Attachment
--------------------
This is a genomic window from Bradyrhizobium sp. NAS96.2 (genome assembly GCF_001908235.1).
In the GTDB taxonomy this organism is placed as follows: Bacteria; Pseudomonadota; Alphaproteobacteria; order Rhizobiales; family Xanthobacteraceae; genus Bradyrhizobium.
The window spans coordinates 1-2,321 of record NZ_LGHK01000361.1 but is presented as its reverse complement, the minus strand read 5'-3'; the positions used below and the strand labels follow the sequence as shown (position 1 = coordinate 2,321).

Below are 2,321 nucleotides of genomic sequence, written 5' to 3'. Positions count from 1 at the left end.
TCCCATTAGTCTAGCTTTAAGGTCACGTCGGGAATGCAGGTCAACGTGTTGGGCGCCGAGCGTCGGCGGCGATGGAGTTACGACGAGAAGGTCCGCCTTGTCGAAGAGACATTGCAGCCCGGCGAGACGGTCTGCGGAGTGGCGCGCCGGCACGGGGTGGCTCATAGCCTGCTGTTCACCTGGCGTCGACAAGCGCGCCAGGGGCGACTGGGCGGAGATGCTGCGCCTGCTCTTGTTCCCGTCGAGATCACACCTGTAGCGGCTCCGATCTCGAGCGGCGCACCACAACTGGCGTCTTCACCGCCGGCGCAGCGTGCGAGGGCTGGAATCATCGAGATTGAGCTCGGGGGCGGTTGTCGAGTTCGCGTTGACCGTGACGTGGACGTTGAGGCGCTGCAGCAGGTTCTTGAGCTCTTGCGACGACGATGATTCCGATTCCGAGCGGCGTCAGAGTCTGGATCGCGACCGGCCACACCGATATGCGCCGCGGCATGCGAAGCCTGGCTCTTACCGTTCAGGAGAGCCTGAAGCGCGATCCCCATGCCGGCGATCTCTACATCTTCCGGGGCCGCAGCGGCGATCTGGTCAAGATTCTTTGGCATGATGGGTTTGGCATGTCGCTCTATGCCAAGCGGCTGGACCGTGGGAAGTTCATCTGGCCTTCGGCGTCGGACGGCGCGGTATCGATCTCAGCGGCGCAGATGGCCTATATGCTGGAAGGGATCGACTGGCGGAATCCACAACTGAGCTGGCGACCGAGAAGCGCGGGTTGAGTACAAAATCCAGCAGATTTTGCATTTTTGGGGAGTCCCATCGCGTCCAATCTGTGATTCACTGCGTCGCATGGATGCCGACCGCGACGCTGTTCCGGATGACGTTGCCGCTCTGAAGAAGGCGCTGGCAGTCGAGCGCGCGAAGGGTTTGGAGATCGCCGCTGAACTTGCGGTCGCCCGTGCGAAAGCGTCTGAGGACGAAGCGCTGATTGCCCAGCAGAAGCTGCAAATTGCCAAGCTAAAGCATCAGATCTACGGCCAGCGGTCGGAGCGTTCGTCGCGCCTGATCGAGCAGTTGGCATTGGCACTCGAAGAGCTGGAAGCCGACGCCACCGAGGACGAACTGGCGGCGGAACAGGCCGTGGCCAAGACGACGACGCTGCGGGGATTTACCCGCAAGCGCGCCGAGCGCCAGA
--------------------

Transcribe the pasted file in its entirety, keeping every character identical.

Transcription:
This is a genomic window from Bradyrhizobium sp. NAS96.2 (genome assembly GCF_001908235.1).
In the GTDB taxonomy this organism is placed as follows: Bacteria; Pseudomonadota; Alphaproteobacteria; order Rhizobiales; family Xanthobacteraceae; genus Bradyrhizobium.
The window spans coordinates 1-2,321 of record NZ_LGHK01000361.1 but is presented as its reverse complement, the minus strand read 5'-3'; the positions used below and the strand labels follow the sequence as shown (position 1 = coordinate 2,321).

Below are 2,321 nucleotides of genomic sequence, written 5' to 3'. Positions count from 1 at the left end.
TCCCATTAGTCTAGCTTTAAGGTCACGTCGGGAATGCAGGTCAACGTGTTGGGCGCCGAGCGTCGGCGGCGATGGAGTTACGACGAGAAGGTCCGCCTTGTCGAAGAGACATTGCAGCCCGGCGAGACGGTCTGCGGAGTGGCGCGCCGGCACGGGGTGGCTCATAGCCTGCTGTTCACCTGGCGTCGACAAGCGCGCCAGGGGCGACTGGGCGGAGATGCTGCGCCTGCTCTTGTTCCCGTCGAGATCACACCTGTAGCGGCTCCGATCTCGAGCGGCGCACCACAACTGGCGTCTTCACCGCCGGCGCAGCGTGCGAGGGCTGGAATCATCGAGATTGAGCTCGGGGGCGGTTGTCGAGTTCGCGTTGACCGTGACGTGGACGTTGAGGCGCTGCAGCAGGTTCTTGAGCTCTTGCGACGACGATGATTCCGATTCCGAGCGGCGTCAGAGTCTGGATCGCGACCGGCCACACCGATATGCGCCGCGGCATGCGAAGCCTGGCTCTTACCGTTCAGGAGAGCCTGAAGCGCGATCCCCATGCCGGCGATCTCTACATCTTCCGGGGCCGCAGCGGCGATCTGGTCAAGATTCTTTGGCATGATGGGTTTGGCATGTCGCTCTATGCCAAGCGGCTGGACCGTGGGAAGTTCATCTGGCCTTCGGCGTCGGACGGCGCGGTATCGATCTCAGCGGCGCAGATGGCCTATATGCTGGAAGGGATCGACTGGCGGAATCCACAACTGAGCTGGCGACCGAGAAGCGCGGGTTGAGTACAAAATCCAGCAGATTTTGCATTTTTGGGGAGTCCCATCGCGTCCAATCTGTGATTCACTGCGTCGCATGGATGCCGACCGCGACGCTGTTCCGGATGACGTTGCCGCTCTGAAGAAGGCGCTGGCAGTCGAGCGCGCGAAGGGTTTGGAGATCGCCGCTGAACTTGCGGTCGCCCGTGCGAAAGCGTCTGAGGACGAAGCGCTGATTGCCCAGCAGAAGCTGCAAATTGCCAAGCTAAAGCATCAGATCTACGGCCAGCGGTCGGAGCGTTCGTCGCGCCTGATCGAGCAGTTGGCATTGGCACTCGAAGAGCTGGAAGCCGACGCCACCGAGGACGAACTGGCGGCGGAACAGGCCGTGGCCAAGACGACGACGCTGCGGGGATTTACCCGCAAGCGCGCCGAGCGCCAGA